Indeed I’ve learned that the best way to approach Swampbird is with a touch of humor— they do. Honestly I laugh every time I hear the opening line to their song Gasoline: “Momma I quit talkin’ to Jesus, but I’m too ashamed to let you know, I put my faith in this goddamn rodeo.” From talking to him I understand that this is actually pointing to a real sorrowful feeling and experience in Dylan’s life, but this line is delivered in such an over the top classic-country way, that it is always funny to me. Swampbird intentionally exists in this grey area between humor and heartbreak and I think this is a brilliant element of the band— you can choose to either laugh or cry within the same song. This is nothing new; from it’s earliest incarnations, country music has always walked this line. Just ask Hank Williams. Yet Swampbird’s playful and sometimes irreverent attitude is perhaps what rubs some listeners the wrong way and leads them to question the band’s sincerity. I believe that they are simply following in the footsteps of innumerable self-aware country artists who weave between irony, obscenity, and honesty (e.g. Kris Kristopherson, David Allan Coe, Drive-by Truckers, etc.).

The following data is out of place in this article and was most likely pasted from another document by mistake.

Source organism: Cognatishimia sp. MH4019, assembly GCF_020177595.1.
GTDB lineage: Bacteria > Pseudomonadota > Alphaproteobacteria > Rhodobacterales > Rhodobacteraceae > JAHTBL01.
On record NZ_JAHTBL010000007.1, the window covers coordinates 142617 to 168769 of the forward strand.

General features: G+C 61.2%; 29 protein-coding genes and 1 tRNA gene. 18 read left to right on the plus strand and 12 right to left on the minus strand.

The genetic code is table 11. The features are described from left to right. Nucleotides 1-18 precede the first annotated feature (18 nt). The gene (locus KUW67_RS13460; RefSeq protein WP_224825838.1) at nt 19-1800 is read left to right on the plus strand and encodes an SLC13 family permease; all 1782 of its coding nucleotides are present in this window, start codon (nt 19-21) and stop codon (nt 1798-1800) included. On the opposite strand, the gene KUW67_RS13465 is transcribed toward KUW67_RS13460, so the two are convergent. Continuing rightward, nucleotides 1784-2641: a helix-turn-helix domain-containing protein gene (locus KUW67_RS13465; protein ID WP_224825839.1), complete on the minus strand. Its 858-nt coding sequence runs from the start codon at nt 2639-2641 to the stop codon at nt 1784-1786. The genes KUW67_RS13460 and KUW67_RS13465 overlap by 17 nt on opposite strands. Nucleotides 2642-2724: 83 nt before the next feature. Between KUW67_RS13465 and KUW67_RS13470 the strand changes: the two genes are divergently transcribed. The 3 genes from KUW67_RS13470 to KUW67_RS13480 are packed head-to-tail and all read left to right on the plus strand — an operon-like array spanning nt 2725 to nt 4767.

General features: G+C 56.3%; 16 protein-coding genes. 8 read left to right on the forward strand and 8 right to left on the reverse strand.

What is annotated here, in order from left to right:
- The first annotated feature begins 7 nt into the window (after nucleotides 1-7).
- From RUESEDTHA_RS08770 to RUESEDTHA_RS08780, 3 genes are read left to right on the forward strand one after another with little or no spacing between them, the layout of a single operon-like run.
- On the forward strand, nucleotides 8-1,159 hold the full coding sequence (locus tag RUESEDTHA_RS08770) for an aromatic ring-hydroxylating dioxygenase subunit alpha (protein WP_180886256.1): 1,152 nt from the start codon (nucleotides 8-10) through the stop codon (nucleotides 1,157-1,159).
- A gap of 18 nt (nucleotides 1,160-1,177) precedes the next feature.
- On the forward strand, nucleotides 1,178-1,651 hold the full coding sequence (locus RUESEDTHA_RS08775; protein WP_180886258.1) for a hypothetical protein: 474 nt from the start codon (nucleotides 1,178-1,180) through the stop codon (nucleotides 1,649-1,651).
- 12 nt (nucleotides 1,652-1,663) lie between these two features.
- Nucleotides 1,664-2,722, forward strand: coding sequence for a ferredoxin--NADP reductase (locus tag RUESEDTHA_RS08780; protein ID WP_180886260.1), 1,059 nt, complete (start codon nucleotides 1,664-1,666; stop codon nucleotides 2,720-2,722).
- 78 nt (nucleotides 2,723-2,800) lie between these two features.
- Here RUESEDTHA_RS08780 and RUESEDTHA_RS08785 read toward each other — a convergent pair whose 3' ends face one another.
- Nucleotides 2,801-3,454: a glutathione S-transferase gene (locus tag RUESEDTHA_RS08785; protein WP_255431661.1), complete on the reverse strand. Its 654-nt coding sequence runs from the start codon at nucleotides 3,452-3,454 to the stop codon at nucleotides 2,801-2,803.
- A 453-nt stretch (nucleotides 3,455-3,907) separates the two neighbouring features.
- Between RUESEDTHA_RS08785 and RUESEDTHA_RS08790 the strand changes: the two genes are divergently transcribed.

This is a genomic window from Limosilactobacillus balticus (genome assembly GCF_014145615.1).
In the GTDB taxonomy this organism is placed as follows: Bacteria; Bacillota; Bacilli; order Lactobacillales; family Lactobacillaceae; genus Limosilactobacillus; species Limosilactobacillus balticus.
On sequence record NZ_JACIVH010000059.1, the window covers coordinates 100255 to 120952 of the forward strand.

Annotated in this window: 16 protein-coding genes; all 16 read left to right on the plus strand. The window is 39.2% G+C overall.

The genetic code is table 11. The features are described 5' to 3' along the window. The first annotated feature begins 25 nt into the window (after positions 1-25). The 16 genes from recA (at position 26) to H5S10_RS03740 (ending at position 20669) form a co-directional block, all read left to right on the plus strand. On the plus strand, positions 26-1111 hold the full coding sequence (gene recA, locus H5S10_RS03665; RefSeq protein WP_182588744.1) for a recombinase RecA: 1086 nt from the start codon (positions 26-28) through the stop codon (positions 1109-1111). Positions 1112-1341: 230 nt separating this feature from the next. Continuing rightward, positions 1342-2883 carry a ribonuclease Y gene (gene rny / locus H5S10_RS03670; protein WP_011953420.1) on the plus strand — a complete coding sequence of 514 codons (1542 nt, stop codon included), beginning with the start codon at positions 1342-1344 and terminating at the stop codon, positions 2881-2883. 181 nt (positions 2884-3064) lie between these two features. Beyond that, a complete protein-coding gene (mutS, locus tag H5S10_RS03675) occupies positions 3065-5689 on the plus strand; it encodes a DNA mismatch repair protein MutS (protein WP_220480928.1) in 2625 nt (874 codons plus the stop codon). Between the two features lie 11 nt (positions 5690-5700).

Not everyone will appreciate Swampbird’s lyrics— this is fine (I’ve written before that it is better to be loved by some and hated by others than kinda-sorta liked by all). Yet if you listen to more than the words, you’ll notice that Swampbird does some very interesting things with the musical elements of their songs. None of the band-members are classically trained, but they use what they know about music in very clever ways. Going from loud to soft (and vice-versa) is something that everyone innately understands and responds to, yet many young bands totally disregard this effect and very few bands I know utilize dynamic volume as well as Swampbird. Furthermore, most bands overall play far too loud and drown themselves out— Swampbird doesn’t necessarily play soft, but stays low enough for every part to be heard coherently. Harmonically the band isn’t reinventing the wheel, but they are not writing the same I-IV-V chord songs that everyone and their mom has already written. They often use familiar chords and progressions, making their songs easy to listen to and understand, but vary them enough to keep both the audience and the musicians entertained. I’d like to pull out my music major/gigging guitarist credibility card and tell you to trust me when I say that Swampbird writes musically rich songs. They also build in moments of improvisation into most songs so that live performances are not merely cookie cutter renditions of their album recordings, but spontaneous and unique moments. I took full advantage of this fact and flexed my improv muscle at every gig we played on tour (Zac and Dylan delightfully laughed at me for never playing the same thing twice). I had so much fun playing these songs.